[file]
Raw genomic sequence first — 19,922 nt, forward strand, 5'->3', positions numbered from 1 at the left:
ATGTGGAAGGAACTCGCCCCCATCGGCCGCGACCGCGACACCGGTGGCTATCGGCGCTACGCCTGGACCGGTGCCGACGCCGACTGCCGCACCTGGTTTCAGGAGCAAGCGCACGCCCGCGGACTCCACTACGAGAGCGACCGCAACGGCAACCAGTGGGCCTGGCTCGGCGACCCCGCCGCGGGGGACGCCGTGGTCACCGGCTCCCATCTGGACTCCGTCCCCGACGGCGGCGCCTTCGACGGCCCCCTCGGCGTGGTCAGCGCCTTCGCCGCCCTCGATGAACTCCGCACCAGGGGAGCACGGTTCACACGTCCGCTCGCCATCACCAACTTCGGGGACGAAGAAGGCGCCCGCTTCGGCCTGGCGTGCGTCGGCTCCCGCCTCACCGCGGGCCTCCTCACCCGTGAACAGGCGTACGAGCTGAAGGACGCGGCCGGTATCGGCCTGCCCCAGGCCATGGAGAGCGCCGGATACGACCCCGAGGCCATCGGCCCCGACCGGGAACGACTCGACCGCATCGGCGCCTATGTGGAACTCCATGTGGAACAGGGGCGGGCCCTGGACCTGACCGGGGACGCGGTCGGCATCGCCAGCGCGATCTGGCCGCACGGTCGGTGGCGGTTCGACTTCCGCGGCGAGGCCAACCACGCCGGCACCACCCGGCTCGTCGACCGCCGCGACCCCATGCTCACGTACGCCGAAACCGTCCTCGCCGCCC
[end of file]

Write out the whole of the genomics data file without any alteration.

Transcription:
Raw genomic sequence first — 19,922 nt, forward strand, 5'->3', positions numbered from 1 at the left:
ATGTGGAAGGAACTCGCCCCCATCGGCCGCGACCGCGACACCGGTGGCTATCGGCGCTACGCCTGGACCGGTGCCGACGCCGACTGCCGCACCTGGTTTCAGGAGCAAGCGCACGCCCGCGGACTCCACTACGAGAGCGACCGCAACGGCAACCAGTGGGCCTGGCTCGGCGACCCCGCCGCGGGGGACGCCGTGGTCACCGGCTCCCATCTGGACTCCGTCCCCGACGGCGGCGCCTTCGACGGCCCCCTCGGCGTGGTCAGCGCCTTCGCCGCCCTCGATGAACTCCGCACCAGGGGAGCACGGTTCACACGTCCGCTCGCCATCACCAACTTCGGGGACGAAGAAGGCGCCCGCTTCGGCCTGGCGTGCGTCGGCTCCCGCCTCACCGCGGGCCTCCTCACCCGTGAACAGGCGTACGAGCTGAAGGACGCGGCCGGTATCGGCCTGCCCCAGGCCATGGAGAGCGCCGGATACGACCCCGAGGCCATCGGCCCCGACCGGGAACGACTCGACCGCATCGGCGCCTATGTGGAACTCCATGTGGAACAGGGGCGGGCCCTGGACCTGACCGGGGACGCGGTCGGCATCGCCAGCGCGATCTGGCCGCACGGTCGGTGGCGGTTCGACTTCCGCGGCGAGGCCAACCACGCCGGCACCACCCGGCTCGTCGACCGCCGCGACCCCATGCTCACGTACGCCGAAACCGTCCTCGCCGCCC